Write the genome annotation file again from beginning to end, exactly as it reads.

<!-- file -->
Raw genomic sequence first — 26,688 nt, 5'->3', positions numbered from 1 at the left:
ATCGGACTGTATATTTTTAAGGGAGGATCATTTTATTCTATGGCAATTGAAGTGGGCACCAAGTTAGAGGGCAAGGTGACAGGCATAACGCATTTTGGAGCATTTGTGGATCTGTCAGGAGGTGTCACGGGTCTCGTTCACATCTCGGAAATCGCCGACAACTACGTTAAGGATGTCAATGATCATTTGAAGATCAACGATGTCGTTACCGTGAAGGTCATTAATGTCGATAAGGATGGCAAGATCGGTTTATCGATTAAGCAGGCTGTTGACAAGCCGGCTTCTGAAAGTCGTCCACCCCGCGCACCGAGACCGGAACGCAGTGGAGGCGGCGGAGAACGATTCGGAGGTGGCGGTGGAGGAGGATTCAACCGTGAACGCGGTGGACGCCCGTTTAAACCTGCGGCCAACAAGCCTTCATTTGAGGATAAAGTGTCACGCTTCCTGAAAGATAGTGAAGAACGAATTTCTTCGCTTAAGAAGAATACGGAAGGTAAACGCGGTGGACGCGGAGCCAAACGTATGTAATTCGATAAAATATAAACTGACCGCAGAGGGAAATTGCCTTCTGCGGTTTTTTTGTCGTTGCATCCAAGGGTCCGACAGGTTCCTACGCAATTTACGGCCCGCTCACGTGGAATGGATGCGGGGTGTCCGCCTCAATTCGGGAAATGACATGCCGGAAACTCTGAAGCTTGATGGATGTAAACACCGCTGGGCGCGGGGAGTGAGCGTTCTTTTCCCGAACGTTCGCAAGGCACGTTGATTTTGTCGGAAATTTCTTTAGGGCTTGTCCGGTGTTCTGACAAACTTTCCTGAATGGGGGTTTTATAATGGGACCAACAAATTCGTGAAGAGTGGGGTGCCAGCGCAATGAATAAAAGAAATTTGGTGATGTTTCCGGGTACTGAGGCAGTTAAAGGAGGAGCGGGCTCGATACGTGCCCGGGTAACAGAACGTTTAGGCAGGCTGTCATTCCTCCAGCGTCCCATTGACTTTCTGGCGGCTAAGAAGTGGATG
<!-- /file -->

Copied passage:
Raw genomic sequence first — 26,688 nt, 5'->3', positions numbered from 1 at the left:
ATCGGACTGTATATTTTTAAGGGAGGATCATTTTATTCTATGGCAATTGAAGTGGGCACCAAGTTAGAGGGCAAGGTGACAGGCATAACGCATTTTGGAGCATTTGTGGATCTGTCAGGAGGTGTCACGGGTCTCGTTCACATCTCGGAAATCGCCGACAACTACGTTAAGGATGTCAATGATCATTTGAAGATCAACGATGTCGTTACCGTGAAGGTCATTAATGTCGATAAGGATGGCAAGATCGGTTTATCGATTAAGCAGGCTGTTGACAAGCCGGCTTCTGAAAGTCGTCCACCCCGCGCACCGAGACCGGAACGCAGTGGAGGCGGCGGAGAACGATTCGGAGGTGGCGGTGGAGGAGGATTCAACCGTGAACGCGGTGGACGCCCGTTTAAACCTGCGGCCAACAAGCCTTCATTTGAGGATAAAGTGTCACGCTTCCTGAAAGATAGTGAAGAACGAATTTCTTCGCTTAAGAAGAATACGGAAGGTAAACGCGGTGGACGCGGAGCCAAACGTATGTAATTCGATAAAATATAAACTGACCGCAGAGGGAAATTGCCTTCTGCGGTTTTTTTGTCGTTGCATCCAAGGGTCCGACAGGTTCCTACGCAATTTACGGCCCGCTCACGTGGAATGGATGCGGGGTGTCCGCCTCAATTCGGGAAATGACATGCCGGAAACTCTGAAGCTTGATGGATGTAAACACCGCTGGGCGCGGGGAGTGAGCGTTCTTTTCCCGAACGTTCGCAAGGCACGTTGATTTTGTCGGAAATTTCTTTAGGGCTTGTCCGGTGTTCTGACAAACTTTCCTGAATGGGGGTTTTATAATGGGACCAACAAATTCGTGAAGAGTGGGGTGCCAGCGCAATGAATAAAAGAAATTTGGTGATGTTTCCGGGTACTGAGGCAGTTAAAGGAGGAGCGGGCTCGATACGTGCCCGGGTAACAGAACGTTTAGGCAGGCTGTCATTCCTCCAGCGTCCCATTGACTTTCTGGCGGCTAAGAAGTGGATG